Battle’s on for sparkle

12 November, 2010

C hampagne sales in the UK off-trade are up. Perhaps surprisingly in the present climate of doom and gloom, with more cuts in government spending expected to further hit consumer confidence, they are ahead in both volume and value terms in the year to September 4, according to Nielsen figures.

There is little evidence to support the idea of consumers generally moving away from Champagne to less expensive sparkling wines. However, the fact that value growth in sparkling wine is up 10%, while volume growth has risen just 6%, suggests that growth is coming from the higher echelons of the sparkling wine sector.

Supporting this view at the recent Waitrose Autumn Tasting, there were no fewer than five new sparkling wines on show. Just one of them was priced under £10 – a semi-seco cava from Cordoníu at £8.99.

Interestingly, the only new Champagne line, Pol Roger’s Pure (at the other end of the taste spectrum as a zero-dosage style), was the most expensive fizz in the line-up at £39.99. The four remaining newcomers comprised two cavas from the other main Penedès-based producer Freixenet, priced at £14.99, and a pair of Kiwi sparklers under the successful Oyster Bay brand each listed at £12.99.

Sparklers vs Champagne?Dee Blackstock MW, Champagne buyer at Waitrose, agreed all these wines were perhaps priced a little high, although the Oyster Bay Rosé and white brut styles will be promoted at £9.74, just under the psychologically important £10 barrier.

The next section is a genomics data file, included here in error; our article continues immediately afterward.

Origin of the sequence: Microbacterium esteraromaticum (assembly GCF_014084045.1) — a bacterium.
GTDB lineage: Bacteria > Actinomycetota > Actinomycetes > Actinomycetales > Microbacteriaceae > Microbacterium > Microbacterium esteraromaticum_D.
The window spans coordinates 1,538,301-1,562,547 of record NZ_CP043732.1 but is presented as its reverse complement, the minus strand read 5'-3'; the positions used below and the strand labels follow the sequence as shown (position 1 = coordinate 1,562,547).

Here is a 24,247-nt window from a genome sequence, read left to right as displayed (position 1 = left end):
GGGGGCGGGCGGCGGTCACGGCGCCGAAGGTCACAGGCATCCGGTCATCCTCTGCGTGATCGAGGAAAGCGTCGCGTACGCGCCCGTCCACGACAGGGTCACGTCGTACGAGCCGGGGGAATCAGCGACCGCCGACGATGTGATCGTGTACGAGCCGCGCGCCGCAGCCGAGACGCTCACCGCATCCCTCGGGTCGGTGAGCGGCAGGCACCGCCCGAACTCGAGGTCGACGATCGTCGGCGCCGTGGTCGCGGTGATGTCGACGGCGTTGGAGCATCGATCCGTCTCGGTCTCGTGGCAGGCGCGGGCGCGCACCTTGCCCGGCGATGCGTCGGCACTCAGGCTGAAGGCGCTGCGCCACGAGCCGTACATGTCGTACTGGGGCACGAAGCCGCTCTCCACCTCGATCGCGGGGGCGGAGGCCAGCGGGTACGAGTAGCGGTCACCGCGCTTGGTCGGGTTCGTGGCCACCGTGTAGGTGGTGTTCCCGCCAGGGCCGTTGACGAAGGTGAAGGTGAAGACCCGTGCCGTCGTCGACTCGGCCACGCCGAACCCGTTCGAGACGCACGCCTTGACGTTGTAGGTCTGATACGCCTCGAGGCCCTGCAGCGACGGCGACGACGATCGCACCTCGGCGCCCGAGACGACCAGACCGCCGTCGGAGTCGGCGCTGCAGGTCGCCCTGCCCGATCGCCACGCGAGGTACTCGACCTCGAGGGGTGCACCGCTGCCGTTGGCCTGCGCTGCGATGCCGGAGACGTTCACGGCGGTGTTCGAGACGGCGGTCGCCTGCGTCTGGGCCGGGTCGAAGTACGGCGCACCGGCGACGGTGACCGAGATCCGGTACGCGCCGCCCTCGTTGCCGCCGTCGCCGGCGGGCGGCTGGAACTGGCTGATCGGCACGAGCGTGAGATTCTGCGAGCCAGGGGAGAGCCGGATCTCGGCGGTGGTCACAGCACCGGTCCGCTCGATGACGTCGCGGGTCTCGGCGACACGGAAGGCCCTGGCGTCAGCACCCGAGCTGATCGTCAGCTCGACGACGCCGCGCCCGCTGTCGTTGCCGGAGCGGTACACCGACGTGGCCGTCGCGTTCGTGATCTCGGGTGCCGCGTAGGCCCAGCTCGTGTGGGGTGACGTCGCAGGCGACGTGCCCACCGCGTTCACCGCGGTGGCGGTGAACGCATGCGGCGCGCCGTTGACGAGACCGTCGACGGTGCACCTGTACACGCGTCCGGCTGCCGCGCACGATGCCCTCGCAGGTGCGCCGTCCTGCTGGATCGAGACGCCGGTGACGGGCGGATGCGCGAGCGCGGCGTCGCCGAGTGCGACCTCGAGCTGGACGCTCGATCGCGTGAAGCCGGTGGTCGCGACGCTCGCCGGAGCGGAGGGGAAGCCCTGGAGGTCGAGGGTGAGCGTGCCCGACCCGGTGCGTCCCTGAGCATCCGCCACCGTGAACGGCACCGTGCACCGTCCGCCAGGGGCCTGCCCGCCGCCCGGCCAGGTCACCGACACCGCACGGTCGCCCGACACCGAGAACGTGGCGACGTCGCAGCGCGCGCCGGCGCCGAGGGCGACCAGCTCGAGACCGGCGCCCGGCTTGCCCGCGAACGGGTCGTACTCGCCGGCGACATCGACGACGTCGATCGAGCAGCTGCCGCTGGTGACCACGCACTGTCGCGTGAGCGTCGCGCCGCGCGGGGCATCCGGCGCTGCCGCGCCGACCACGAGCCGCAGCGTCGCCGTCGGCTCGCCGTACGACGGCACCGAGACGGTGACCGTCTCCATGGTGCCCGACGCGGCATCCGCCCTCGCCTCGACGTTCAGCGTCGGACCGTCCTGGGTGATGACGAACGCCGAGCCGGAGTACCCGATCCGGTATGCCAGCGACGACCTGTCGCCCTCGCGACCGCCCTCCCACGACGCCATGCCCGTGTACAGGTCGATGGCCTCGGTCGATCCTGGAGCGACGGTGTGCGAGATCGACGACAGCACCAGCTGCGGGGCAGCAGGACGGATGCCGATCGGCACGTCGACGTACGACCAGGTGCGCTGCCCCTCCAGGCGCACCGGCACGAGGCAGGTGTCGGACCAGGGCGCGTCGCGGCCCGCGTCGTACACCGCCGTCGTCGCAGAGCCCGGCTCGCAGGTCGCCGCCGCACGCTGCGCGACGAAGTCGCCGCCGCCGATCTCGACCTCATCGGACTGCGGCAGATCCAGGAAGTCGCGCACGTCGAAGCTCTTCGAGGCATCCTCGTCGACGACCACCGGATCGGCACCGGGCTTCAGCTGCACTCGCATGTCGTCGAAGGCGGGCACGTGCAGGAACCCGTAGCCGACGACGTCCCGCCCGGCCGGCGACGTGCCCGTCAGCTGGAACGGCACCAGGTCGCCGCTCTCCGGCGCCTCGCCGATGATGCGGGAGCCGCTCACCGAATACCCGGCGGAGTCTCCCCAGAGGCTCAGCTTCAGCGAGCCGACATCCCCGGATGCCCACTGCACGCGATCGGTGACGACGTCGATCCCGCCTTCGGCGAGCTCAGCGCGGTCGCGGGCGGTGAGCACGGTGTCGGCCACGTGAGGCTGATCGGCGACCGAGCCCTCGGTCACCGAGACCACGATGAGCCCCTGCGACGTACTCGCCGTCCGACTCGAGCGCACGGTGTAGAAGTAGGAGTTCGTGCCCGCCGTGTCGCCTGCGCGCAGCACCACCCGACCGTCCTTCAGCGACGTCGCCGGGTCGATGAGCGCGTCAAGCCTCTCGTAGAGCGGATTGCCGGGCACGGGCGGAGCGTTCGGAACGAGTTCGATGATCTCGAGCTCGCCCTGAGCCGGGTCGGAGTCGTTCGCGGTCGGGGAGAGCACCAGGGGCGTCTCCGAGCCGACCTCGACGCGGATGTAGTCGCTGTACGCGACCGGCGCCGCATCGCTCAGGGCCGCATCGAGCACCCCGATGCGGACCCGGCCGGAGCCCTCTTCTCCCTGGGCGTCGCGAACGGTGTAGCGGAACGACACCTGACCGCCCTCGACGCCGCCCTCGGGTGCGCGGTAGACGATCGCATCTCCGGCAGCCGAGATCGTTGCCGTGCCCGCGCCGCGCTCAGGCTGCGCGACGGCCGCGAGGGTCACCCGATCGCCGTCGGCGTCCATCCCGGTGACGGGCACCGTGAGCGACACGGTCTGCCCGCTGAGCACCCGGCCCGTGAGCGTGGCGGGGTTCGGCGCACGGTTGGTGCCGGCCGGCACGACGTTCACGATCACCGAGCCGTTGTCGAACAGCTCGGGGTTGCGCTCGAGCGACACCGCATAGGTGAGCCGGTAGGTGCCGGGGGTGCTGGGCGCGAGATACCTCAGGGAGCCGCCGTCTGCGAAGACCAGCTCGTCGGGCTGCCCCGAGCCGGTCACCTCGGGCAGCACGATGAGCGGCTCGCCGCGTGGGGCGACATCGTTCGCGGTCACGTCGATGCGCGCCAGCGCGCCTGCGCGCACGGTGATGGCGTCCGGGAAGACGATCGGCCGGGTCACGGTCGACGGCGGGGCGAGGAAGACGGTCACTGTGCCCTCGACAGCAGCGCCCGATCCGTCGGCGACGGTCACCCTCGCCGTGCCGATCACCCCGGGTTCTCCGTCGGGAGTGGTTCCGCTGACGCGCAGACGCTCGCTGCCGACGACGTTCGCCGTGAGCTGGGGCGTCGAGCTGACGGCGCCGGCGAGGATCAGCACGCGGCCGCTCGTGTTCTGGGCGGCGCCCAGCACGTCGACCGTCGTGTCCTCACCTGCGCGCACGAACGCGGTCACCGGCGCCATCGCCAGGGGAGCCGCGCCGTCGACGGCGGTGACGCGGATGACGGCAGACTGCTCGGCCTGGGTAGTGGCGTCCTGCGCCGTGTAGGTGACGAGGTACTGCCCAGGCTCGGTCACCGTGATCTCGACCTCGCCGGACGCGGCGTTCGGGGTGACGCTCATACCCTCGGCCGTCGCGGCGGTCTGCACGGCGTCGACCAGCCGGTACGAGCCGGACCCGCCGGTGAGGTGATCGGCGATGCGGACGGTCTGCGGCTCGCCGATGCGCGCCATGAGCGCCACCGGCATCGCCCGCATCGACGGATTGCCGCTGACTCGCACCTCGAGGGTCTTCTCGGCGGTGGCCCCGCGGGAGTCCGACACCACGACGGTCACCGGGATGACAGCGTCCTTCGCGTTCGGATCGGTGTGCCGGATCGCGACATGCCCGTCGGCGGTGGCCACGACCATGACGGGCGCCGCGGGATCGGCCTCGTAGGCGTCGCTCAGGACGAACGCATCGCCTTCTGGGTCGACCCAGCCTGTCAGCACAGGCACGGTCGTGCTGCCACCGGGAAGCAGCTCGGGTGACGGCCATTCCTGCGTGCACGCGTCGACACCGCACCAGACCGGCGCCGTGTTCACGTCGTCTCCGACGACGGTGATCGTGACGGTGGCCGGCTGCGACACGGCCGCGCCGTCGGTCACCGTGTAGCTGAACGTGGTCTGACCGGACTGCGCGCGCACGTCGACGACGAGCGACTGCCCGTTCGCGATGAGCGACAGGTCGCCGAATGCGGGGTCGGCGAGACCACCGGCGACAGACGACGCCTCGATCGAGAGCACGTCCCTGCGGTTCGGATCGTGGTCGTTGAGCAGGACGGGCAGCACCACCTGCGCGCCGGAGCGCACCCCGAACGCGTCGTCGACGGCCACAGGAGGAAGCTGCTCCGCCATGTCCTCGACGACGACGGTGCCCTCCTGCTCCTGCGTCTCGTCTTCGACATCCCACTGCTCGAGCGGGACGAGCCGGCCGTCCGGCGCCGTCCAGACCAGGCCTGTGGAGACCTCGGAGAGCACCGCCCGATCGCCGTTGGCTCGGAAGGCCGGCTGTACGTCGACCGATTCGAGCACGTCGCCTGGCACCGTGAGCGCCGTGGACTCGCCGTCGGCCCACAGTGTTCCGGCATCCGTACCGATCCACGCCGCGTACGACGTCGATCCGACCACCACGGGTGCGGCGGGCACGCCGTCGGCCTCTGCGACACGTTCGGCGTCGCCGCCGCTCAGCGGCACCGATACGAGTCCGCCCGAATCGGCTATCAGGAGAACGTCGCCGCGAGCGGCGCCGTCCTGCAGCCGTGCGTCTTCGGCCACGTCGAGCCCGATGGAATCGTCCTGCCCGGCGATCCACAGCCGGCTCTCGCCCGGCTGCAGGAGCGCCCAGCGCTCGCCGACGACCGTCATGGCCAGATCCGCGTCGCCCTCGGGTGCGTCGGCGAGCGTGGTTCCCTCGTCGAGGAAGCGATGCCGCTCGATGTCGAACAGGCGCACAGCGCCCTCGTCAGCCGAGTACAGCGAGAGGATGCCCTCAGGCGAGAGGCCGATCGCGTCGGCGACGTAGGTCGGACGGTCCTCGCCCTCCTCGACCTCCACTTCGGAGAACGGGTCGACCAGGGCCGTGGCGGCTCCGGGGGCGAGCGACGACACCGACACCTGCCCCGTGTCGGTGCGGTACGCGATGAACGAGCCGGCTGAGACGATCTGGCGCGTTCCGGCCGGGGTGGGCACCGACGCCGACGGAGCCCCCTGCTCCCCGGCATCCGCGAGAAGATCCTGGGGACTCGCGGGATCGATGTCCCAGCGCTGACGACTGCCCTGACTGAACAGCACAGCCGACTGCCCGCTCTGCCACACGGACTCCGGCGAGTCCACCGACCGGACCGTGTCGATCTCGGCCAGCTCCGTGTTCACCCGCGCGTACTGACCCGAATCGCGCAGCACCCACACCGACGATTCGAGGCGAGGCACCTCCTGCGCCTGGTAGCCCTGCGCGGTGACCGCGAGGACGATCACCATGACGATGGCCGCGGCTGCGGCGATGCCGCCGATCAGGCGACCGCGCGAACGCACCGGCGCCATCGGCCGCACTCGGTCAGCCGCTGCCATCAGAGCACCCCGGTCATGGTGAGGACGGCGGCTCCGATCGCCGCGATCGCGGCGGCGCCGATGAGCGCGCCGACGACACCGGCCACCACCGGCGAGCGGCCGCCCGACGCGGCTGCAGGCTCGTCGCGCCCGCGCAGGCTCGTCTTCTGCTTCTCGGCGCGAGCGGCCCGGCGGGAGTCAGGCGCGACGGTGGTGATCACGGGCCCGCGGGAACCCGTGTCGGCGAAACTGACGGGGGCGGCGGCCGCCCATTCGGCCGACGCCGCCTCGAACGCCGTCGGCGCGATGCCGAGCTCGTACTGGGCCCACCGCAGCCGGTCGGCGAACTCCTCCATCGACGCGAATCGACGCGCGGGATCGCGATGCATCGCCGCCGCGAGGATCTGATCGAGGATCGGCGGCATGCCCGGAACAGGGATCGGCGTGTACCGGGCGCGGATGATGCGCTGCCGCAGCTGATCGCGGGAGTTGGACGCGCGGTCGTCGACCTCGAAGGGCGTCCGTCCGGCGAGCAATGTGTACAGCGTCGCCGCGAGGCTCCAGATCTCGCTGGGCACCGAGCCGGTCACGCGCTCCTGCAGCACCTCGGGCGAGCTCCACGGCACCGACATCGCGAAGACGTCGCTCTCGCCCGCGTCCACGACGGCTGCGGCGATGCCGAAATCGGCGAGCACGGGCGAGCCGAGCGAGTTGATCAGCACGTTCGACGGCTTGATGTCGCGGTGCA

Waitrose, which Blackstock claims has six months’ exclusivity on the wines in the UK, is testing the water to see if this, like Jacob’s Creek (another table wine brand with strong consumer interest, and therefore sales) may transfer to the sparkling wine market. Fermented in tank, not bottle, the wines were only introduced in New Zealand over the past couple of years.

The two Freixenet wines, although £2 more expensive, seem distinctly superior sparklers, but will consumers pay that much for cava?

Significantly, both pairs include a rosé partner and given that many retailers and consumers have come to regard rosé Champagnes as having excessive and unjustifiably high prices, perhaps these will be the more successful styles. The Freixenet Elyssia Pinot Noir Rosado is a very attractive, fruity sparkler produced from low-yielding vines: 6,500kgs/ha as opposed to Champagne’s 13,000kgs/ha-plus. It is packaged in a smart, clear bottle so you can see the pretty shade of pink, while the green bottle for the Oyster Bay hides the fact, perhaps deliberately, that this rosé is practically colourless.

The off-trade market for rosé Champ­agne continues to grow, and at a slightly faster rate than white non-vintage Champagne at 18% versus 15%. But value growth is significantly lower at 5% versus 9% for white non-vintage, suggesting rosé prices have fallen slightly.

In reality, however, it seems there has been quite a volume of older pink stock on the market which has been sold off cheaply. So whether the real growth in sales of rosé Champagne has halted – even if only temporarily – remains unclear.

Ruth Yates, owner of Corks Out, says her five shops in Cheshire still manage to sell more vintage and prestige cuvée Champagne than non-vintage, despite the economic climate. “Customers are sometimes put off by the difference in price on rosé compared with regular white Brut and I don’t blame them,” she says.